New battle for Northwest Broadcasting Inc.
Nov 27, 2012 (Mail Tribune - McClatchy-Tribune Information Services via COMTEX) --
Scarcely a month has passed since Northwest Broadcasting Inc. and DirecTV buried the hatchet.
Now the parent company of Medford's Fox-affiliate KMVU finds itself with another major adversary, satellite programmer DISH Network of Englewood, Colo.
Negotiations between the nation's second-largest satellite programmer, with more than 14 million subscribers, and Northwest Broadcasting failed to produce an agreement, leading to a 2 p.m. Monday blackout of Fox-affiliate signals in Medford. Also affected were stations in Spokane, Wash., Yakima, Wash., and Binghamtom, N.Y.
DISH Network said Northwest Broadcasting, which is based in Michigan, rejected its offer to pay the same rate as its competitors.
"We are disappointed that Northwest has chosen to be so unreasonable in their demands, and we hope they will begin to negotiate in more realistic terms as soon as possible, so we can bring these channels back to our customers," Andrew LeCuyer, DISH vice president of programming, said in a statement. "Unfortunately it has been Northwest's business model to take programming away from their viewers in an effort to get money. They have done this with other providers twice in the past two years, and as recently as a few months ago."
Northwest Broadcasting went to the mat with El Segundo, Calif.-based DirecTV for nearly 22 months before agreeing to a new pact in late October. That battle saw NFL playoff games blacked out in January 2011 and regular season games for two months this season, as well as Major League Baseball postseason games and regular programming.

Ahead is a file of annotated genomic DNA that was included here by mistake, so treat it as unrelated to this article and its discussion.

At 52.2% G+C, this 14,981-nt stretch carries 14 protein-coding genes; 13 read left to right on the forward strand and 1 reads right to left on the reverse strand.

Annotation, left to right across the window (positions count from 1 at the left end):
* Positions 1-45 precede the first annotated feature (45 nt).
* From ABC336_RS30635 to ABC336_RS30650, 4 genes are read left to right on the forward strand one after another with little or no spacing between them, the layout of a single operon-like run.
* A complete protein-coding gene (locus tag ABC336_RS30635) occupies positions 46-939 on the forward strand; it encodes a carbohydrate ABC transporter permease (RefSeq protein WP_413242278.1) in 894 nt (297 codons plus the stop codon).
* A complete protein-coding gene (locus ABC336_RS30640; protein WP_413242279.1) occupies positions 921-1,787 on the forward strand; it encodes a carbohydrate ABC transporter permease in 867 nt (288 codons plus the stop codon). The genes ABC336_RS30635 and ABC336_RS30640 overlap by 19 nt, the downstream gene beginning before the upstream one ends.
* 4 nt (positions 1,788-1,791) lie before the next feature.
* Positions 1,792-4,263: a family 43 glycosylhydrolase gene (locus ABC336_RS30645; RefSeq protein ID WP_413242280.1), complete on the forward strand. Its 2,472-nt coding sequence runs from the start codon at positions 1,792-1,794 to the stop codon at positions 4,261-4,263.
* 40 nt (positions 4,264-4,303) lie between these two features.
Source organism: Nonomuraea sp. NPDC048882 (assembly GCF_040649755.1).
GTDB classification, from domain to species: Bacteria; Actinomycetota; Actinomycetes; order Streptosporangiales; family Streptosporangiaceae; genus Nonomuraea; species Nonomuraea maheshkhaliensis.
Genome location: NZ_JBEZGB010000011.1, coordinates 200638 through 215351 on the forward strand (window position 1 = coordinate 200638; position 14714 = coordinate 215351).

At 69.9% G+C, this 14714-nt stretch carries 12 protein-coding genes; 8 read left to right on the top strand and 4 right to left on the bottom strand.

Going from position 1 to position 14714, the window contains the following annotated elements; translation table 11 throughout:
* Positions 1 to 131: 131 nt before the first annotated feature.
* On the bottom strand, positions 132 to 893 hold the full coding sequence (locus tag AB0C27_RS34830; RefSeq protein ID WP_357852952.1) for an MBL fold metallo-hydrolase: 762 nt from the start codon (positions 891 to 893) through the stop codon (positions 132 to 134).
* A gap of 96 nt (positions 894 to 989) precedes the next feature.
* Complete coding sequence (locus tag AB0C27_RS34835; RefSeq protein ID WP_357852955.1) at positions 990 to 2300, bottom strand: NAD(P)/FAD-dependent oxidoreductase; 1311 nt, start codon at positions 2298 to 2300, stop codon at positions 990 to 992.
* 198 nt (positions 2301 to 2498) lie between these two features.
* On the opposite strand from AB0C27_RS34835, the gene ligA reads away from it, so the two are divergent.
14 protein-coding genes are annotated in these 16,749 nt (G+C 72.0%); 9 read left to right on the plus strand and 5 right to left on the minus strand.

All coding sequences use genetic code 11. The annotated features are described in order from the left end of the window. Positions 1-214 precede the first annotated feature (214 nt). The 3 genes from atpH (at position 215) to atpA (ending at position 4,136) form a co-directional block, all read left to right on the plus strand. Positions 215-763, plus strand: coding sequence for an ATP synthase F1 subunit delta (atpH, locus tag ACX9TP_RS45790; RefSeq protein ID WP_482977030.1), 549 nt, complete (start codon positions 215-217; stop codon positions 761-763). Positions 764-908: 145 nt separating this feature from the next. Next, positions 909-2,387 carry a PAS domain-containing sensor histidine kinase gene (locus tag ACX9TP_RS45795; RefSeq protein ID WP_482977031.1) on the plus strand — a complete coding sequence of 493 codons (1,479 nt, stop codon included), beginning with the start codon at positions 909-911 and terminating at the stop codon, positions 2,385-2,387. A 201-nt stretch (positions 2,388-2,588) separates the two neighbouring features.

"Right up to the point of a breakdown in negotiations, our company expected it would reach a mutually satisfactory agreement for continued carriage of our stations," Northwest Broadcasting said in a release.
How many subscribers are without a Fox Network signal is unclear. John Hall, a spokesman for DISH Network, said the company doesn't release how many subscribers it has in a particular market for competitive reasons.
"Northwest has gone through this before," Hall said. "They seem to be doing this, agnostic to what provider. It seems to be their business model by taking programming away from viewers. Our preference would be to work out a deal with a station owner at a fair-market price that everyone agrees to, the world moves on, and the viewer is unaffected."
Northwest Broadcasting said negotiations have been conducted over several months, with no disruption in service to DISH customers prior to this week.
During the past 12 months, Northwest Broadcasting has signed 13 agreements, but it finds big operators can be intimidating at the bargaining table.
"It is difficult for our small company to stand up to a $14 billion company like DISH," the company said in a release. "But if we do not, we will not be able to survive in this economic environment. It takes two parties to have a disagreement, and you are likely to hear from DISH this is about some astronomical increase in rates. However, the terms requested by Northwest are almost identical to those agreed to by other providers."
Northwest Chief Operating Officer Jon Rand took exception with DISH Network's assertions that it offered the station group the same rates as its competitors.
"Each of our agreements with other providers contains confidentiality clauses and unless DISH is suggesting that their competitors have each violated their confidentiality obligations, DISH would have no way of knowing what their competitors are paying Northwest," Rand said in an email. "Their statement is simply not true."
DISH Network's assertion that it is "working around the clock to reach an agreement," Rand said, "is another example of a complete distortion of the truth. Our company awaits their phone call."
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